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Section: User Commands (1)
Updated: 1 May 2011
Index Return to Main Contents


crontab - manipulate per-user crontabs (dillon's lightweight cron daemon)  


B]crontab file [-u user]] - replace crontab from file

B]crontab - [-u user]] - replace crontab from stdin

B]crontab -l [-u user]] - list crontab for user

B]crontab -e [-u user]] - edit crontab for user

B]crontab -d [-u user]] - delete crontab for user

B]crontab -c dir] - specify crontab directory  


B]crontab] manipulates the per-user crontabs.

Generally the -e option is used to edit your crontab. B]crontab] will use the editor specified by your EDITOR or VISUAL environment variable (or /usr/bin/vi) to edit the crontab.

B]crontab] doesn't provide the kinds of protections that programs like B]visudo] do against syntax errors and simultaneous edits. Errors won't be detected until B]crond] reads the crontab file. What B]crontab] does is provide a mechanism for users who may not themselves have write privileges to the crontab folder to nonetheless install or edit their crontabs. It also notifies a running crond daemon of any changes to these files.

Only users who belong to the same group as the B]crontab] binary will be able to install or edit crontabs. However it'll be possible for the superuser to install crontabs even for users who don't have the privileges to install them themselves. (Even for users who don't have a login shell.) Only the superuser may use the -u or -c switches to specify a different user and/or crontab directory.

The superuser also has his or her own per-user crontab, saved as /var/spool/cron/crontabs/root.

Unlike other cron daemons, this crond/crontab package doesn't try to do everything under the sun. It doesn't try to keep track of user's preferred shells; that would require special-casing users with no login shell. Instead, it just runs all commands using C]/bin/sh]. (Commands can of course be script files written in any shell you like.)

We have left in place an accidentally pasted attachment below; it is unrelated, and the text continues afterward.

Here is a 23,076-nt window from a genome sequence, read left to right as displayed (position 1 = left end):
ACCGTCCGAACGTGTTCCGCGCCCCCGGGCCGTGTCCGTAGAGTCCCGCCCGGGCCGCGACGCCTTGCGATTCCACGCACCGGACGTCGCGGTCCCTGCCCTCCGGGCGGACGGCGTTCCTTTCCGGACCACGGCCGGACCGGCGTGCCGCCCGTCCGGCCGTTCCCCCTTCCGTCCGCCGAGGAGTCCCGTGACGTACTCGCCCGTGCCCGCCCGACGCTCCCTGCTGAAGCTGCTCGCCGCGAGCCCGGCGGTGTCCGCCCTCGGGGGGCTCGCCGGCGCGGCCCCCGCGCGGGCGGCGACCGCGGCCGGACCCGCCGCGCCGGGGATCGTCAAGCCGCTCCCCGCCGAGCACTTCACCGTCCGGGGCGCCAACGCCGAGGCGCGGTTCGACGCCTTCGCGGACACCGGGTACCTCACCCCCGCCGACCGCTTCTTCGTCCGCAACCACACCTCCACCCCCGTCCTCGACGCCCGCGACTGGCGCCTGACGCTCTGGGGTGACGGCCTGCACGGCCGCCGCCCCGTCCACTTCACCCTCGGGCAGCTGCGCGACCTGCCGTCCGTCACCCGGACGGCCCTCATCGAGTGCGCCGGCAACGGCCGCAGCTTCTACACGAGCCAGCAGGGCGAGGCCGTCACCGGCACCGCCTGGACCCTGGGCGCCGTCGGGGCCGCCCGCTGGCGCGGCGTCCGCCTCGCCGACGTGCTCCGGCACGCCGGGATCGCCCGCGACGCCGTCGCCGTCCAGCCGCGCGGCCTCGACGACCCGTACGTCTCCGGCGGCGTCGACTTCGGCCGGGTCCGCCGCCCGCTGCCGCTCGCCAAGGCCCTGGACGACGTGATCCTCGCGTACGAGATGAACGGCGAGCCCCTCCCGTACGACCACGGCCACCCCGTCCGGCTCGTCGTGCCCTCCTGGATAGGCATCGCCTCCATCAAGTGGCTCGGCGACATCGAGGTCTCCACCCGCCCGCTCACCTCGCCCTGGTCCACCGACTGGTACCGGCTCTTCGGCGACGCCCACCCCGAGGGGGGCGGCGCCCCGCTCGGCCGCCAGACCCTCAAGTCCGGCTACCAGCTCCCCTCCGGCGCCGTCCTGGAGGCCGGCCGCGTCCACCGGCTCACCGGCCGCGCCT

Nor does it do any special environment handling. A shell script is better-suited to doing that than a cron daemon. This cron daemon sets up only four environment variables: USER, LOGNAME, HOME, and SHELL.

Our crontab format is roughly similar to that used by vixiecron. Individual fields may contain a time, a time range, a time range with a skip factor, a symbolic range for the day of week and month in year, and additional subranges delimited with commas. Blank lines in the crontab or lines that begin with a hash (#) are ignored. If you specify both a day in the month and a day of week, it will be interpreted as the Nth such day in the month.

Some examples:

# run `date` at 6:10 am every day
10 6 * * * date

# run every two hours at the top of the hour
0 */2 * * * date

# run every two hours between 11 pm and 7 am, and again at 8 am
0 23-7/2,8 * * * date

# run at 4:00 am on January 1st
0 4 1 jan * date

# run every day at 11 am, appending all output to a file
0 11 * * * date >> /var/log/date-output 2>&1

To request the last Monday, etc. in a month, ask for the [lq]5th[rq] one. This will always match the last Monday, etc., even if there are only four Mondays in the month:

# run at 11 am on the first and last Mon, Tue, Wed of each month
0 11 1,5 * mon-wed date

When the fourth Monday in a month is the last, it will match against both the [lq]4th[rq] and the [lq]5th[rq] (it will only run once if both are specified).

The following formats are also recognized:

# schedule this job only once, when crond starts up
@reboot date

# schedule this job whenever crond is running, and sees that at least one
# hour has elapsed since it last ran
@hourly ID=job1 date

The formats @hourly, @daily, @weekly, @monthly, and @yearly need to update timestamp files when their jobs have been run. The timestamp files are saved as /var/spool/cron/cronstamps/user.jobname. So for all of these formats, the cron command needs a jobname, given by prefixing the command with C]ID=jobname]. (This syntax was chosen to maximize the chance that our crontab files will be readable by other cron daemons as well. They might just interpret the ID=jobname as a command-line environment variable assignment.)